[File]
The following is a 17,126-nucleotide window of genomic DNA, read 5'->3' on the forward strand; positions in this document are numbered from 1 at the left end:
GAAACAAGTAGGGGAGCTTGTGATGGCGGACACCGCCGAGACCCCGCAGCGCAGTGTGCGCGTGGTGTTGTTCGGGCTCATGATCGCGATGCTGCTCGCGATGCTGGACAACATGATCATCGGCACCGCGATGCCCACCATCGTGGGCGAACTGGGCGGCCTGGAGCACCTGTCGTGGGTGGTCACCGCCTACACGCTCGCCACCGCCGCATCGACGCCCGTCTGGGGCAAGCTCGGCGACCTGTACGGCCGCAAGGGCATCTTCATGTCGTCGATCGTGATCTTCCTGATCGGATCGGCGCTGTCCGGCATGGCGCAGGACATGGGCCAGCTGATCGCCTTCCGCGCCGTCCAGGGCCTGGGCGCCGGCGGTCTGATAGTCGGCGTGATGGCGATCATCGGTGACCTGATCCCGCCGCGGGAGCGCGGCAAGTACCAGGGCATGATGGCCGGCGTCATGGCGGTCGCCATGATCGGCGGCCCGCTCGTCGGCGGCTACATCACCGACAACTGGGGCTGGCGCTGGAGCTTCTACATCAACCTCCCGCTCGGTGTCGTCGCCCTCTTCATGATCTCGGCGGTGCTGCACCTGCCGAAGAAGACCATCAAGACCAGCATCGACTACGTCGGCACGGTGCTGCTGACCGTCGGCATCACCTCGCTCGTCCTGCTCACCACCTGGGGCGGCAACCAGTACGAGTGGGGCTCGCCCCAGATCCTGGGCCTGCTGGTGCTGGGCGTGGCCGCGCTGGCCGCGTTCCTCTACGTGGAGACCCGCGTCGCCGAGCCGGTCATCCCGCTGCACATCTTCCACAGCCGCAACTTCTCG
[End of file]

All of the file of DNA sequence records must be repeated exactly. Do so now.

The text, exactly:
The following is a 17,126-nucleotide window of genomic DNA, read 5'->3' on the forward strand; positions in this document are numbered from 1 at the left end:
GAAACAAGTAGGGGAGCTTGTGATGGCGGACACCGCCGAGACCCCGCAGCGCAGTGTGCGCGTGGTGTTGTTCGGGCTCATGATCGCGATGCTGCTCGCGATGCTGGACAACATGATCATCGGCACCGCGATGCCCACCATCGTGGGCGAACTGGGCGGCCTGGAGCACCTGTCGTGGGTGGTCACCGCCTACACGCTCGCCACCGCCGCATCGACGCCCGTCTGGGGCAAGCTCGGCGACCTGTACGGCCGCAAGGGCATCTTCATGTCGTCGATCGTGATCTTCCTGATCGGATCGGCGCTGTCCGGCATGGCGCAGGACATGGGCCAGCTGATCGCCTTCCGCGCCGTCCAGGGCCTGGGCGCCGGCGGTCTGATAGTCGGCGTGATGGCGATCATCGGTGACCTGATCCCGCCGCGGGAGCGCGGCAAGTACCAGGGCATGATGGCCGGCGTCATGGCGGTCGCCATGATCGGCGGCCCGCTCGTCGGCGGCTACATCACCGACAACTGGGGCTGGCGCTGGAGCTTCTACATCAACCTCCCGCTCGGTGTCGTCGCCCTCTTCATGATCTCGGCGGTGCTGCACCTGCCGAAGAAGACCATCAAGACCAGCATCGACTACGTCGGCACGGTGCTGCTGACCGTCGGCATCACCTCGCTCGTCCTGCTCACCACCTGGGGCGGCAACCAGTACGAGTGGGGCTCGCCCCAGATCCTGGGCCTGCTGGTGCTGGGCGTGGCCGCGCTGGCCGCGTTCCTCTACGTGGAGACCCGCGTCGCCGAGCCGGTCATCCCGCTGCACATCTTCCACAGCCGCAACTTCTCG